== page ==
Chances are your sales team already has a presentation deck of some kind. Ideally, you have (or can plan to create) one or more “master” decks that contain broad information about your positioning, process, and outcomes of your key services, along with a library of interchangeable assets that your sales team can use to personalize presentations for specific prospects with relevant data, case studies, service information, or other elements. If your salespeople are working from their own individual decks and making it up as they go along, there’s a great deal of value in creating a consistent “base” or “master” presentation and asset sharing repository instead, so everyone isn’t constantly reinventing the wheel. Having a base deck to start from actually makes it easier to tailor and customize any presentation on a per-prospect basis.
Which pieces of content can be repurposed?
Any time you create a content asset, think about what other contexts and purposes it might serve.
A library of answers to common questions is extremely useful within the sales process. By cataloging common questions and answers that come up (which you can do in a brainstorm session or by reviewing your outgoing emails to prospects), you can begin to build a library of useful content that answers prospects’ questions—even before they’re ready to talk to sales—and attracts organic traffic to your website.
This library is also helpful after your sales team answers a question during a sales call, making it easy to send a follow-up email with a link to an article that answers that question more deeply. Now, the prospect has a useful resource to refer back to.
These same types of articles can work well as part of an email campaign or ABM strategy.
Any brochures or electronic sell sheets can be used as tools by your salespeople, as well as being available for download on your website.
Sales presentations are often tweaked more frequently over time than marketing brochures and website service pages, as your sales team is closest to your clients’ current needs and pain points. These presentations and the language used within them, when reviewed regularly and shared throughout the team, create great prompts for refreshing the language of your website and other assets.
How can I get started with sales enablement? Or wait, am I already doing it?
Chances are, you’re already doing a few things that would qualify as “sales enablement” even if you’re not consciously implementing a sales enablement system. In our view, sales enablement is more-or-less synonymous with doing sales and marketing well.
Defining Your Customers
One of the first things needed to do any sales and marketing well is a good understanding of your customers, documented as high level personas and an ICP (ideal customer profile). If you’re ready to embark upon improving your sales enablement approach, this is a very important step.
Aligning Goals & Objectives
After that, you’ll want to align your sales and marketing team so that they’re working from the same understanding of your goals and objectives. Audit your existing sales process and the content that’s used to supplement it. Discuss what’s working well and what’s not. Where is there friction, scrambling for sourcing information, reinvention of the wheel, or missed opportunities? In many cases, salespeople are working in silos—their own personal silos, creating similar sales presentations and writing really great emails to prospects that only that prospect sees—instead of efficiently sharing assets and using them to build up a library of content that others can source from as a starting point. Look at what you have, and formulate a plan for what areas are the highest priority in terms of creating efficiencies, capitalizing on opportunities to better engage prospects, and implementing easy, “low-hanging fruit” improvements.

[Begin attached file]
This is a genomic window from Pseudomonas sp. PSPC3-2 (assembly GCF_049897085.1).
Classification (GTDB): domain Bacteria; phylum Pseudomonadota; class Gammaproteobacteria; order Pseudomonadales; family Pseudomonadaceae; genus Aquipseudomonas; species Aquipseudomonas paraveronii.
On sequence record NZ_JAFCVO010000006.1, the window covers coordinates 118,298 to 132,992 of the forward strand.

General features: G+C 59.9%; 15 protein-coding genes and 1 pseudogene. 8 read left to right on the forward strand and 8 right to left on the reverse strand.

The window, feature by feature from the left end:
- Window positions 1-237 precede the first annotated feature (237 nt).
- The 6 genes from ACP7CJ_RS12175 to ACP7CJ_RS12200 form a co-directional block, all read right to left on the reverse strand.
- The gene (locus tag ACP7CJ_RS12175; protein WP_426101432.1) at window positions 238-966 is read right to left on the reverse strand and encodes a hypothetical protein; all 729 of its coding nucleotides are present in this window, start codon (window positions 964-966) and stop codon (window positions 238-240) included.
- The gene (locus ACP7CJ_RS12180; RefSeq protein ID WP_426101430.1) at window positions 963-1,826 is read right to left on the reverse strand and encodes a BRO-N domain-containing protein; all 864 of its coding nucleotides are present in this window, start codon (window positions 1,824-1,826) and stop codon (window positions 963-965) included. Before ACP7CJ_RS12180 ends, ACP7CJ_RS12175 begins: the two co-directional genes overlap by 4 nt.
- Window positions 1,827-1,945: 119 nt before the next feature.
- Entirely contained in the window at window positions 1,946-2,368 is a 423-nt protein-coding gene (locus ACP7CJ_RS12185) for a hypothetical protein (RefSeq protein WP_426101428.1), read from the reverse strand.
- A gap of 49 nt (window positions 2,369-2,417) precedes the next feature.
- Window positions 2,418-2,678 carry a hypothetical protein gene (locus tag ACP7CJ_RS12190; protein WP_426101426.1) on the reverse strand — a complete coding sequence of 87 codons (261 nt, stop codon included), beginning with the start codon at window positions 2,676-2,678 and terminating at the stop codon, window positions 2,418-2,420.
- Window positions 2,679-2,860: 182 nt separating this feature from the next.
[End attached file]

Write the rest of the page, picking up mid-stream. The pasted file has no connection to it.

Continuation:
Using CRM/Marketing Automation
Are you using a CRM and/or marketing automation program, or looking at implementing one? If so, these are some of the key technical components to a good sales enablement program. Some CRM/marketing automation tools create a great place to house some of the assets used. For instance, sell sheets and brochures can be saved as HubSpot “documents,” which then allows you to 1) easily access them and 2) track when and how often your prospect views them, providing useful sales intelligence.
How will I know whether my industrial sales enablement strategy is working?
Sales enablement is a way to bring sales and marketing closer together, both working toward the purpose of a common goal. The more closely these teams work together,
- the more you’ll see marketing metrics functioning as a true leading indicator of sales performance, and
- the more content ideas you’ll get from the sales team that become high-performing organic traffic magnets for highly qualified prospects, despite potentially low “keyword volume” from a standard SEO report.
As your sales enablement approach gets more sophisticated and built out, your salespeople will also be able to work more efficiently and effectively, which allows them to spend more time with today’s prospects and devote time to contributing content that brings in tomorrow’s prospects.
At the end of the day, what metric does a solid sales enablement strategy reflect the most? Closed sales.